fought to stop it. Lawsuits were filed by Housing Help Inc. against the
town, the state and the parcel's owner. After the third suit was
settled in 2002, the process to develop the 15-acre site on the corner
of Elwood and Pulaski roads has moved slowly as Housing Help Inc. tried
to comply with government agencies and appease community concerns.
current plan calls for 77 owner-occupied apartment units and 78 rental
units. Renters can earn no more than 60 percent of the median family
income for Nassau and Suffolk counties, currently $91,000 for a family
of four, and owners no more than 80 percent. (Via Newsday)
Shades of our own Victory Stadium nonsense ensue. One individual rose to speak: An outburst of groans and boos from the crowd of 250 or so greeted one
resident who said, in part, he feared residents in the development
wouldn't be able to afford the area's lifestyle, forcing their children
into drug dealing.
Wow, thats some smarts right there. And before you think its absolutely ludicrous, think again. Some of the statements made from both supporters of, and detractors of Victory Stadium had the same problematic grasp on reality.But the leap from one civic issue (VS) to one neighborhood issue is not that far. Similar sentiments are being expressed in relation to the development of the Countryside Golf course. Rather than being thankful theres been no move to expand the airport across 581 (not unheard of either, the technology is called a tunnel and a bridge) which could bring us the capability to land 747's in Roanoke (and allow them to take off as well!), and wanting to see city designs on how to make best use of greenspace in the "new" community - some folks have jumped the gun.
I understand, the noise from the construction would be a burden, and there would be no more letting your dogs poop on someone elses grass - but the city is not getting any larger - and it needs to expand beyond the glut of available rental housing it currently has.
I recently read a story on a trend developing in larger cities wherein landlords, who own homes that have been converted into apartments, are now looking to sell the homes to the tennants. Why? Personally, I don't think its worth it. Owning multiple properties can be a labor, and having seen some of these properties come available on the market recently.. well, if you think an extra Five Grand a year is worth the Twenty Grand you have to put into the place, then go for it. Someone suggest that when the new Forgotten-Roanoke HQ is selected, should the need or opportunity become available in the future, rather than sell the home - rent it while you buy another home.
I was appalled. But again, thats a me thing. I'd rather take my homes, one at a time please.
But take a good look at those numbers again. As long as you are a family of four, and make less than Ninety One Thousand a year, you can live there.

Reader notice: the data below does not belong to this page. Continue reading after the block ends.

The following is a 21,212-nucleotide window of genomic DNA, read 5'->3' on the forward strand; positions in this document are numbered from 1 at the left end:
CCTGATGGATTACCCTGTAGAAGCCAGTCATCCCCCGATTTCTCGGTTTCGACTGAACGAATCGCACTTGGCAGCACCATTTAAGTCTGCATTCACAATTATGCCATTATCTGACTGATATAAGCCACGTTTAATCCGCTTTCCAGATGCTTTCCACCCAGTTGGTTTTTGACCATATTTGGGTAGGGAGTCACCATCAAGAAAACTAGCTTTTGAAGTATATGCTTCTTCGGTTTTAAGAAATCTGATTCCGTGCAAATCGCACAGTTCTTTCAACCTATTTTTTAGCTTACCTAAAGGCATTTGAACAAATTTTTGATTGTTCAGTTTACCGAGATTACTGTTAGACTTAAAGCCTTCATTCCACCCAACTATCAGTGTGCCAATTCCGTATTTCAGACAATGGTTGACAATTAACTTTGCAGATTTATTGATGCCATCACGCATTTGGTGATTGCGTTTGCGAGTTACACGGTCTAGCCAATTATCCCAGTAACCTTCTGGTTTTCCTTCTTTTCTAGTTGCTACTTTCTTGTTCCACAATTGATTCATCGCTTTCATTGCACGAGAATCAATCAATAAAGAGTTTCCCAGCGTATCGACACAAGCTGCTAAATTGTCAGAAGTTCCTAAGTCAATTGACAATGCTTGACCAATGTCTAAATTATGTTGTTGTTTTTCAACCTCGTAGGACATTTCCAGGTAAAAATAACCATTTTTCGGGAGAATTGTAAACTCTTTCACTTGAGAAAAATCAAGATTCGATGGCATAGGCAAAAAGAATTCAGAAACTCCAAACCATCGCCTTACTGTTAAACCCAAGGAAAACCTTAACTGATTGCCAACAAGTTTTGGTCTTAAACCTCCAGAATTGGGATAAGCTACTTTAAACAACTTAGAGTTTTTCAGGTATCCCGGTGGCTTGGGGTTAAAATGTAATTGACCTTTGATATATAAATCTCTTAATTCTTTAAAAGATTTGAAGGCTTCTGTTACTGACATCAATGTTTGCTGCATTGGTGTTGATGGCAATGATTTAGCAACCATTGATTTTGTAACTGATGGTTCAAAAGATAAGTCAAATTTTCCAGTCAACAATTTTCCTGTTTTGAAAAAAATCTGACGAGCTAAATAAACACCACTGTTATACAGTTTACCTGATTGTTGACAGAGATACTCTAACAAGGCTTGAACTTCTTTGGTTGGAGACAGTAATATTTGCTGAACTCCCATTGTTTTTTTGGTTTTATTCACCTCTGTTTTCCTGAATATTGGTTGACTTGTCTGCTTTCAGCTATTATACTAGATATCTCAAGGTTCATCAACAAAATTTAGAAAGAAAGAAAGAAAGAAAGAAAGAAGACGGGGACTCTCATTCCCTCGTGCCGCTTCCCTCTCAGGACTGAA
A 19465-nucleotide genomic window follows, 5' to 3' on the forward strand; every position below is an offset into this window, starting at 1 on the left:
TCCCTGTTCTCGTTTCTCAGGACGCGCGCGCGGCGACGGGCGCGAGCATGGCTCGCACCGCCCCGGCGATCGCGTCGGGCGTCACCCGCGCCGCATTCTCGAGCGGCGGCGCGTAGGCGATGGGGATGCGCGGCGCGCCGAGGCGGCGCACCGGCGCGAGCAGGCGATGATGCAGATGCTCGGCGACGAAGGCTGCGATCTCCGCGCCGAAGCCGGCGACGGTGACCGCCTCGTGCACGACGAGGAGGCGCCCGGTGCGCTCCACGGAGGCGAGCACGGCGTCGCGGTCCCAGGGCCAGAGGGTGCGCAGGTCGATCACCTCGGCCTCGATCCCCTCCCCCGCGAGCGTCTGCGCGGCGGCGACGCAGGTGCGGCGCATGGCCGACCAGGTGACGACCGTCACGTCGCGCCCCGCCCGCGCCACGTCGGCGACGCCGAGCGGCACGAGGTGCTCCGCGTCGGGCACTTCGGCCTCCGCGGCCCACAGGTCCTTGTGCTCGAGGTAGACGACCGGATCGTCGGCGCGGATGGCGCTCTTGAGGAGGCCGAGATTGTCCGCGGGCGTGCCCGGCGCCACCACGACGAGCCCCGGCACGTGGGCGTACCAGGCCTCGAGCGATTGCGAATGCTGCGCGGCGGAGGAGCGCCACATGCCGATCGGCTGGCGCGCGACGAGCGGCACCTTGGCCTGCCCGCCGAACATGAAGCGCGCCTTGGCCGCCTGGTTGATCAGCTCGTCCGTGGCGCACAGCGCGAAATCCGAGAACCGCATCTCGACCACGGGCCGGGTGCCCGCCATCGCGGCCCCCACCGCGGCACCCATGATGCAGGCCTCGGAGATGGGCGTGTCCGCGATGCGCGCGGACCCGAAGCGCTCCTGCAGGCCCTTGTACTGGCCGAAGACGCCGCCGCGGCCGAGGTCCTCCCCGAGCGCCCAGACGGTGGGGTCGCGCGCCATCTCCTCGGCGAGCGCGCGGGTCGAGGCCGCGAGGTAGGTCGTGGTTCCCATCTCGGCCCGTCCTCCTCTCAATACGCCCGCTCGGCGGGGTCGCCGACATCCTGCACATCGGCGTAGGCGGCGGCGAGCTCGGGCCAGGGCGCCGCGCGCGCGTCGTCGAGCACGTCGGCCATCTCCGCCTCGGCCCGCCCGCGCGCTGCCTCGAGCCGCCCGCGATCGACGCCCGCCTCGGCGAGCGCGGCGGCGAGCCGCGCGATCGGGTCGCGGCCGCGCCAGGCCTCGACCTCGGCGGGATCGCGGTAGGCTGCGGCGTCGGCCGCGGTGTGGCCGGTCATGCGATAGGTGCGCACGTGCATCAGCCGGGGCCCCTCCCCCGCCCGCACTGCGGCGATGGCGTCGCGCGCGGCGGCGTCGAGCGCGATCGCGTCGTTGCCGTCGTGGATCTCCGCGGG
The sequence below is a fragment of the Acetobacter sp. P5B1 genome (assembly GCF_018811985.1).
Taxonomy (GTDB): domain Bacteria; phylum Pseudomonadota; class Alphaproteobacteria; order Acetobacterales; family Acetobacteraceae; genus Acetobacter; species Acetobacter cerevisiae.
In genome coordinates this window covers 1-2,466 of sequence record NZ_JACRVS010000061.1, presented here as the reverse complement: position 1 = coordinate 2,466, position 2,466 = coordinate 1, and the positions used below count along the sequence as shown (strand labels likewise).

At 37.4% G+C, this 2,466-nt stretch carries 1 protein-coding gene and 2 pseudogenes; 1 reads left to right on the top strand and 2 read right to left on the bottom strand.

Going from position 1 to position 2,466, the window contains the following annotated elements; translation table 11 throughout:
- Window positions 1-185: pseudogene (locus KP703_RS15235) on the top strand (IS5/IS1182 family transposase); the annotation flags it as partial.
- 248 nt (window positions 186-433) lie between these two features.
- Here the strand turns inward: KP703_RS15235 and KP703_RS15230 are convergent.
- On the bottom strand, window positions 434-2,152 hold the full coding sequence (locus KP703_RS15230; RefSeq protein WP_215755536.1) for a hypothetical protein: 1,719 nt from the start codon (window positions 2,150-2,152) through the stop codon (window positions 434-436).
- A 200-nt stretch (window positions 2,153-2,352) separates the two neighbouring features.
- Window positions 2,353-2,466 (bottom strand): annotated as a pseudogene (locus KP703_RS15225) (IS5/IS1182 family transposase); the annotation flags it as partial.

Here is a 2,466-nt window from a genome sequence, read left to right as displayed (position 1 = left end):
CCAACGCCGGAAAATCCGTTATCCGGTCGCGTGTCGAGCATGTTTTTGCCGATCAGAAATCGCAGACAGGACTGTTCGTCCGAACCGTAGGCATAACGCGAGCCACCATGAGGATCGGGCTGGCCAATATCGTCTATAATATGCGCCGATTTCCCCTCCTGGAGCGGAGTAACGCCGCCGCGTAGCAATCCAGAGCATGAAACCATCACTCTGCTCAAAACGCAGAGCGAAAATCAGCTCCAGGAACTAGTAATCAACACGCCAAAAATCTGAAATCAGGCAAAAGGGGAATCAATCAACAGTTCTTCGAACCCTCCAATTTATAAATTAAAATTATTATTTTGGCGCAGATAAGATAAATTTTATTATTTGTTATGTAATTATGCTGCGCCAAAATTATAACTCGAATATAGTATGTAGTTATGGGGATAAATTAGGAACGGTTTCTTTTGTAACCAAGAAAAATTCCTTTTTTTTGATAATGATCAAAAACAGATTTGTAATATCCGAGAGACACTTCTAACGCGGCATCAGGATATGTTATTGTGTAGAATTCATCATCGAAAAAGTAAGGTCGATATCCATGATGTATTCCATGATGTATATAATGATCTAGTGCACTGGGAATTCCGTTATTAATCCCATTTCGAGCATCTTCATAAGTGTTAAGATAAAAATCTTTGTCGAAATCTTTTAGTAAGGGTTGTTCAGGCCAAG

And that causes people to worry?
Mythbusting time folks: YOU DO NOT MAKE MORE MONEY LIVING IN A MAJOR CITY. Actually, Im just slightly above par with what I would be making up in NY living here, and my money goes further. My working conditions are better, and my commute is much easier.
Unless your a) killing yourself, b) a graduate with a masters, or c) working multiple jobs - it's not easy to hit that $91,000 mark anywhere. Ask folks living in Hawaii - the highest Cost-of-Living state anywhere in the US.
If you would like to read the entire article, click here. Otherwise, feel free to leave me a comment - I'd seriously like to hear from people on the whole Myth of Money and Countryside Golf thing.
Bullets from the new budget:
"n An average pay increase of 4 percent for city employees totaling $3.1 million in new money. The council, however, chose not to raise its pay. Its annual salary amounts will remain unchanged at $14,816 per year for council members and $19,050 annually for the mayor. (A good thing overall, council was wise not to reward itself for the elections and all.)
n A $777,000 initiative to create more than two dozen new positions, including 10 police officer jobs. (10 more cops can't hurt, but what are the other positions?)
n A 3 percent cost-of-living adjustment for city retirees.
n A raise in the income threshold for the elderly and disabled to qualify for real estate tax exemptions from $30,000 to $34,000 in annual income and from $100,000 to $125,000 in net worth. (Is that not the nicest thing you've heard of? Of course, this is geared ever so slightly towards the retirees - except they make tons more than that. Expect these numbers to rise as Roanoke pushes for more retirees to live here.)
n An amendment to the city code to link the city's mileage reimbursement rate to the Internal Revenue Service's. That rate stands at 44.5 cents per mile. (Well, with today's rising gas prices... But does that include the idea of eliminating unnecessary travel as well?)
n A reduced cut to the tourism-related Roanoke Valley Convention and Visitors Bureau. The city administration had recommended a $60,000 cut, but later settled on a $30,000 reduction approved by the council Thursday." (Still not the smartest idea, by a long shot. The city has problems on its own selling itself to the world, shouldn't they be glad to pay for someone to do it right?)
Whats not included in these bullet points is the City Real Estate Rate dropping by 2 cents, an estimated $30 dollars per year (on a home assesed at $150,000). Or the recovery of those 2 cents, plus a bunch extra in the raising of the cigarette tax which will indeed double on July 1st.